ALSO BY

By Kelly Stone

Satu bangsa satu negara?

I visited Bangkok and Pattaya in the middle of July. It is true as in the Chinese phrase saying ‘You gain more knowledge when you get out and walk one thousand steps, instead of you staying home and reading one thousand books.’

Our tour guide was a Thai and he was very proud of Thailand. From every word from his mouth he is truly a Thai. But he could speak Mandarin, so we were curious.

He told us his grandparents were from China, so he is actually a Chinese and both his wife and him could speak Mandarin. But in Thailand, there is no bumiputera or non-bumiputera, no official documents with a column for you to write down whether you are a Chinese, Malay, Thai or Indian.

Everybody is just the same, once you are born in Thailand; you are a Thai, that is all.

Before this, I totally agreed with those Malays that fought for ‘Ketuanan Melayu’ even if I did not like it. Because I thought if I were Malay, I will fight for it as well.

So I never believed those Malay leaders that promised to eliminate the bumi and non-bumi distinction or ‘Ketuanan Melayu’.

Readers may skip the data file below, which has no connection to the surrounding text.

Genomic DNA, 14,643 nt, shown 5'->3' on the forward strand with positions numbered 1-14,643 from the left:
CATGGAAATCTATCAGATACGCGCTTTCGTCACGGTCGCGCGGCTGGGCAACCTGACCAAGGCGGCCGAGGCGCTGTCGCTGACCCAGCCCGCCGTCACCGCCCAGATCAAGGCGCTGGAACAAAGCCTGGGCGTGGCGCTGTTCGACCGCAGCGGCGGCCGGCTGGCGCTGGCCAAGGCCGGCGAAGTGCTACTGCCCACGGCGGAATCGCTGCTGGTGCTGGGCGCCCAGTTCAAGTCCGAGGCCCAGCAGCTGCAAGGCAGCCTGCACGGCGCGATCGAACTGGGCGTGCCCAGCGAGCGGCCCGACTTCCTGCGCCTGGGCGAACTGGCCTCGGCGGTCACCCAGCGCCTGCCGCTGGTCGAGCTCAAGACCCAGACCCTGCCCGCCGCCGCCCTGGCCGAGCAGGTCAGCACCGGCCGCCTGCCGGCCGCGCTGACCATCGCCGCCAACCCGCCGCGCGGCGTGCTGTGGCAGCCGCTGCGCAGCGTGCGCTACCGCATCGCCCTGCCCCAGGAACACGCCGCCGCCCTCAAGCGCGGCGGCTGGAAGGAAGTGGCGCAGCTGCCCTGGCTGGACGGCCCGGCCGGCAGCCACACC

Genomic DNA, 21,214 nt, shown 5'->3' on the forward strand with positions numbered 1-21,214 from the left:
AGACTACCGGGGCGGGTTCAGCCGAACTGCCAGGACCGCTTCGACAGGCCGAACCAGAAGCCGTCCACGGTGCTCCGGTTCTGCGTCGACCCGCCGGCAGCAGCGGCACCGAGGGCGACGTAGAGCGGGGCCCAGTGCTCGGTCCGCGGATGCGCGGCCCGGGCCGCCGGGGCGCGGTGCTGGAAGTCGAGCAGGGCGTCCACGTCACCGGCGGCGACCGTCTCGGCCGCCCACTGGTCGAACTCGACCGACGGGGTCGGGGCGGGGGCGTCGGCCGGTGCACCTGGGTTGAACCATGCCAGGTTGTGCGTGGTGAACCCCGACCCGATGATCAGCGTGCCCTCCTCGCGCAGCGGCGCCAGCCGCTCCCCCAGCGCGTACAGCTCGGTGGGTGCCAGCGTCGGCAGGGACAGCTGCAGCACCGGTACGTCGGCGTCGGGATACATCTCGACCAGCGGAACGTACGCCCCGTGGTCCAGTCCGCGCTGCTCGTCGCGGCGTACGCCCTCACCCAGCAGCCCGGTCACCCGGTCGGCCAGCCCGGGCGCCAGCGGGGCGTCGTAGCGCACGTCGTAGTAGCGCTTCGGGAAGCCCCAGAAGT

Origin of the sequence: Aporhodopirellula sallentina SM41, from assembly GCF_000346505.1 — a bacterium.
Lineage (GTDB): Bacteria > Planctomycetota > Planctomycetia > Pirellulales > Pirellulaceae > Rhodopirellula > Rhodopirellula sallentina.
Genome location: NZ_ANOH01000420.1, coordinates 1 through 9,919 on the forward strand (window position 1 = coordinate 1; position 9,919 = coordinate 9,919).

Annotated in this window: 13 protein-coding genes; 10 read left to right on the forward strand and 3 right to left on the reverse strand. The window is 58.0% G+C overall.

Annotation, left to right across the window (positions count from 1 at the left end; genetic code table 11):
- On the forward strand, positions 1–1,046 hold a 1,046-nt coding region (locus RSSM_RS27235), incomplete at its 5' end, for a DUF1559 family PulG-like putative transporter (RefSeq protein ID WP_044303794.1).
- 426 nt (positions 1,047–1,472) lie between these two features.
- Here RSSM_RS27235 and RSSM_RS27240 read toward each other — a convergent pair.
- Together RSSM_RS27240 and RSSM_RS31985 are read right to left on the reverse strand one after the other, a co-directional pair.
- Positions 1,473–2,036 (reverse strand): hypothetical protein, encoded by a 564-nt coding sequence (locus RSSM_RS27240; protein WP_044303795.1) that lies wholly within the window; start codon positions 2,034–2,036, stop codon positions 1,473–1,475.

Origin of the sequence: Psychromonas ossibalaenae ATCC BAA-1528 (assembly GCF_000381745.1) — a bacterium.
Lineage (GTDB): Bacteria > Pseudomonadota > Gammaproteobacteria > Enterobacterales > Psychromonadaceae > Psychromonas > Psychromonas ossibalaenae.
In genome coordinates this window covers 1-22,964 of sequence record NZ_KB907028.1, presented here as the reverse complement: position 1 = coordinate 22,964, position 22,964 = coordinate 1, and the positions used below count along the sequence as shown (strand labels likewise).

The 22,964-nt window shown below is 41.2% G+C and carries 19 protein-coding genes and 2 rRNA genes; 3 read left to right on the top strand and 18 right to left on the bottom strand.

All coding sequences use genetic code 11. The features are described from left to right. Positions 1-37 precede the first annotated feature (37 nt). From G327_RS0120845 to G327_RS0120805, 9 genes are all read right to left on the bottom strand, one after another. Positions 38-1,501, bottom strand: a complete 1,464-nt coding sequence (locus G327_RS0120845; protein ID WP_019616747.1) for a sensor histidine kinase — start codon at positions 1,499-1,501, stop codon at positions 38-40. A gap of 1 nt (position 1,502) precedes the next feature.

But after my visit to Thailand and the conversation with my tour guide, I now understand.

In Thai schools, besides English, every student must at least take up another foreign language.

My tour guide told us that he knows he is actually a Chinese, because he lived with his grandparents before. But this awareness lasts for his generation only; his children do not care about this any more.

They cannot see the difference, they never met their great-grandparents. They can speak Mandarin, they learn it in the school and they take it as an advantage to them. Nowadays, they think they are Thai. This is what we call Satu bangsa satu negara.

This made me think of our government’s efforts towards unity. Once we are born, we are categorised as bumi or non-bumi with your race being specified on all official documents. You can never forget no matter how many generations.

So it is actually a conflict when you want unity but you create separation. The barriers to unity are actually put up by the government.

Once the barriers are taken out, the next generations may be at first a bit confused who they actually are but by the third generation, they no longer care; subsequently they forget.

Until everybody can forget their own nenek-moyang and asal-usul then only can he describe his country as satu bangsa satu negara.

Thailand has made it.